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Thursday, 16 June 2016

Lucky That I'm A Pisces


Will this rain ever stop, and we get some sunshine and a proper summer, like it's meant to be? I feel that I'm turning into a fish, every time that I get wet. Which has been quite often this week.

It's rained practically every day for a over a week or so now, and there seems to be no let up to it. We are going away next week, so I hope the weather improves for our road trip down south.

There was a particularly heavy downpour at about half seven tonight. A real monsoon. Thunder and lightning too. Here's a bit of a grab shot that I took from the porch, which shows the heavy raindrops and a grate that just can't cope with the sudden influx of water.

Apparently there have been several reports on Facebook of localised flooding across many parts of Beeston. Which is expected, considering the amount of rain that fell in the space of about thirty minutes. It's a good job that we live on a slight hill, otherwise we may have experienced it too.


Tuesday, 14 June 2016

Abba-dabba-doo


We've not been to the Concert Hall in a while, but for a treat, I booked a couple of tickets to see the opening night of Mamma Mia, which is showing for the next couple of weeks.

It was of course a full house, to see what is now one of the worlds best loved musicals. The storyline is quite a simple one, a twenty year old girl who lives on a Greek island with her mother is about to get married. But one problem, she doesn't know who her dad is. There are three possible contenders, who have all been former lovers of her mum. So she invites them all to her wedding, in the hope that she can find out which man is her real father. This story is weaved around a number of Abba's most famous songs, culminating in of course the title track; Mamma Mia.

The stage setting was simple, but very effective. It was of course very colourful. Like you were watching it live in Technicolor. I could feel that the audience were dying to get up and dance and sing along to the tunes, just like they did a few weeks ago, when we went to see the Abba tribute band at Mansfield. But the audience were very well behaved, and just clapped along to some of the more lively Ulvaeus and Andersson tunes. I have always been an Abba fan, so knew a lot of the lyrics, which I quietly sang to Gail at opportune moments.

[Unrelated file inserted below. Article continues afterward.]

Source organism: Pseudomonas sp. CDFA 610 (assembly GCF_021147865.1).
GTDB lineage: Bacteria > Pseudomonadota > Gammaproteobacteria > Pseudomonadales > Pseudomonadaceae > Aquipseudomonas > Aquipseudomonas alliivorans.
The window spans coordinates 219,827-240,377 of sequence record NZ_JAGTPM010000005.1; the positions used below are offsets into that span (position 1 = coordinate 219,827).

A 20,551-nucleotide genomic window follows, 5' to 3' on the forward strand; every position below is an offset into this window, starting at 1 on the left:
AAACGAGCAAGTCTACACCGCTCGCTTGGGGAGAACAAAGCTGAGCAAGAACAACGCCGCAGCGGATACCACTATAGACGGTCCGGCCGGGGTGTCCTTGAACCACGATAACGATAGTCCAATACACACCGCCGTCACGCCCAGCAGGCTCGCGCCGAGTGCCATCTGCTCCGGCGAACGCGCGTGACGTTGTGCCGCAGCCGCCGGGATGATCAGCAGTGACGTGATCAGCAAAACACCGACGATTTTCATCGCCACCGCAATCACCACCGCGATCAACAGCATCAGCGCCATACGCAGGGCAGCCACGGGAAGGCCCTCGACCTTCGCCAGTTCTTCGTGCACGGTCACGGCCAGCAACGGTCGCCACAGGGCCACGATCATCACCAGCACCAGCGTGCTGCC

I thought there was something missing though. I couldn't really work out what it was, until Gail said that she really enjoyed it, but would have liked to have been closer to the stage. Then it clicked. it was a lack of connection with the artists. Being so far away, I couldn't really make out the actors' faces. The sound level was great, the singing and dancing top notch. I just couldn't see the cast moving their mouths at all. Nobody's fault of course, except mine maybe, being shortsighted. Perhaps I need to take a pair of binoculars next time.



Sunday, 12 June 2016

Pretty In Pink


It looks like the Left Lion got a nice bit of attention from this girl, who was wearing some very brightly coloured clothes, as she is caressing his front paws.

Pink appears to be her favourite colour today. It's just a shame that she couldn't find a matching laptop case, as the black one she is carrying just looks so boring for her.

Saturday, 11 June 2016

We Paid The Ferryman


For a treat, I bought us tickets to see the legendary Bryan Ferry at an open air concert that took place at Burghley House, a stately home, near Stamford in Lincolnshire.

We have never been to an outdoor concert before, so wasn't sure what to expect. But we packed a picnic, got a couple of foldable garden chairs and a blanket and headed off. The weather has certainly changed for the worst, so we also took waterproofs and umbrellas, just in case we got caught in the middle of a downpour, because there would be nowhere to hide from it. This weekend also sees the annual 'Download' rock festival at Castle Donington, and we've seen photos on Facebook of the rain there, and the field looks like a swamp. In fact I saw one video, and a river appeared to be running past some tents.

We also had no idea of how many people would be turning up. Whether it would be a hundred, a thousand or ten thousand. We've watched concerts like Glastonbury on the TV, where the area just seemed to be awash with humanity. We parked up and made our way to the concert area. There must have been a couple of thousand people, sitting having their picnics, chatting or just waiting for Bryan to come on. There was a warm up act on when we arrived. A female singer and guitarist, but I've not been able to find out what her name is. I've certainly never seen her before, or recognised any of the songs she played.